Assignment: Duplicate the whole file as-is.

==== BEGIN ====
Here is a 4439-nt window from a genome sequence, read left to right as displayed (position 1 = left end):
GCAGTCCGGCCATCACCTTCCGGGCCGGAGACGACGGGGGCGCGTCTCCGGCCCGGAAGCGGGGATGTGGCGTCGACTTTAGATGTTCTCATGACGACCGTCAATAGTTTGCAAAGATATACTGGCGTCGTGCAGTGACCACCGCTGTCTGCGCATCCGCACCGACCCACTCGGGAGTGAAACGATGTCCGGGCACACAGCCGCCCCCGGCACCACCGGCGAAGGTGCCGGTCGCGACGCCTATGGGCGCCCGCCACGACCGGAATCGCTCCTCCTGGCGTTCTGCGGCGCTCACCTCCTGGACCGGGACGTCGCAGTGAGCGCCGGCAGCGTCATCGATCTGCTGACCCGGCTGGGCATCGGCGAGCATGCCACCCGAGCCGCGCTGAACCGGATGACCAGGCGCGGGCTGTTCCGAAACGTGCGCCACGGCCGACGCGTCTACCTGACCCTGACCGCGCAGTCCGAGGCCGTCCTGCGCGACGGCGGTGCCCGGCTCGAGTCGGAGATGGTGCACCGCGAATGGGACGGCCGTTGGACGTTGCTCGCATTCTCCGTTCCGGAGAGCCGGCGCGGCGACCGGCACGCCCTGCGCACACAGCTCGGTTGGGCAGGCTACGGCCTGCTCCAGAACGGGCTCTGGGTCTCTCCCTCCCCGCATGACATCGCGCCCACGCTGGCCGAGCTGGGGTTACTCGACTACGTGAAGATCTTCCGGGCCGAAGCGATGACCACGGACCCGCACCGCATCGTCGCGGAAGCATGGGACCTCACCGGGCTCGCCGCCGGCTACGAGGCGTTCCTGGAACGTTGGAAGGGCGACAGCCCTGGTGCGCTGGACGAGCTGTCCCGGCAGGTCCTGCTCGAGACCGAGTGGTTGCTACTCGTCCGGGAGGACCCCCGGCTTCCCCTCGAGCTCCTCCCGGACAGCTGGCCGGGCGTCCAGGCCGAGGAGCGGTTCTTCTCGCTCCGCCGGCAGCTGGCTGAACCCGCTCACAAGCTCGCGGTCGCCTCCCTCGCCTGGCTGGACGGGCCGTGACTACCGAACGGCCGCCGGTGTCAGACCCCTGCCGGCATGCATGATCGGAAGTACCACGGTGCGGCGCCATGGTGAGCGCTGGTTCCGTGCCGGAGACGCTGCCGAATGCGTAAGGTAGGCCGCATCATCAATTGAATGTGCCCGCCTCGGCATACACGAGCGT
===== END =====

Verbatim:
Here is a 4439-nt window from a genome sequence, read left to right as displayed (position 1 = left end):
GCAGTCCGGCCATCACCTTCCGGGCCGGAGACGACGGGGGCGCGTCTCCGGCCCGGAAGCGGGGATGTGGCGTCGACTTTAGATGTTCTCATGACGACCGTCAATAGTTTGCAAAGATATACTGGCGTCGTGCAGTGACCACCGCTGTCTGCGCATCCGCACCGACCCACTCGGGAGTGAAACGATGTCCGGGCACACAGCCGCCCCCGGCACCACCGGCGAAGGTGCCGGTCGCGACGCCTATGGGCGCCCGCCACGACCGGAATCGCTCCTCCTGGCGTTCTGCGGCGCTCACCTCCTGGACCGGGACGTCGCAGTGAGCGCCGGCAGCGTCATCGATCTGCTGACCCGGCTGGGCATCGGCGAGCATGCCACCCGAGCCGCGCTGAACCGGATGACCAGGCGCGGGCTGTTCCGAAACGTGCGCCACGGCCGACGCGTCTACCTGACCCTGACCGCGCAGTCCGAGGCCGTCCTGCGCGACGGCGGTGCCCGGCTCGAGTCGGAGATGGTGCACCGCGAATGGGACGGCCGTTGGACGTTGCTCGCATTCTCCGTTCCGGAGAGCCGGCGCGGCGACCGGCACGCCCTGCGCACACAGCTCGGTTGGGCAGGCTACGGCCTGCTCCAGAACGGGCTCTGGGTCTCTCCCTCCCCGCATGACATCGCGCCCACGCTGGCCGAGCTGGGGTTACTCGACTACGTGAAGATCTTCCGGGCCGAAGCGATGACCACGGACCCGCACCGCATCGTCGCGGAAGCATGGGACCTCACCGGGCTCGCCGCCGGCTACGAGGCGTTCCTGGAACGTTGGAAGGGCGACAGCCCTGGTGCGCTGGACGAGCTGTCCCGGCAGGTCCTGCTCGAGACCGAGTGGTTGCTACTCGTCCGGGAGGACCCCCGGCTTCCCCTCGAGCTCCTCCCGGACAGCTGGCCGGGCGTCCAGGCCGAGGAGCGGTTCTTCTCGCTCCGCCGGCAGCTGGCTGAACCCGCTCACAAGCTCGCGGTCGCCTCCCTCGCCTGGCTGGACGGGCCGTGACTACCGAACGGCCGCCGGTGTCAGACCCCTGCCGGCATGCATGATCGGAAGTACCACGGTGCGGCGCCATGGTGAGCGCTGGTTCCGTGCCGGAGACGCTGCCGAATGCGTAAGGTAGGCCGCATCATCAATTGAATGTGCCCGCCTCGGCATACACGAGCGT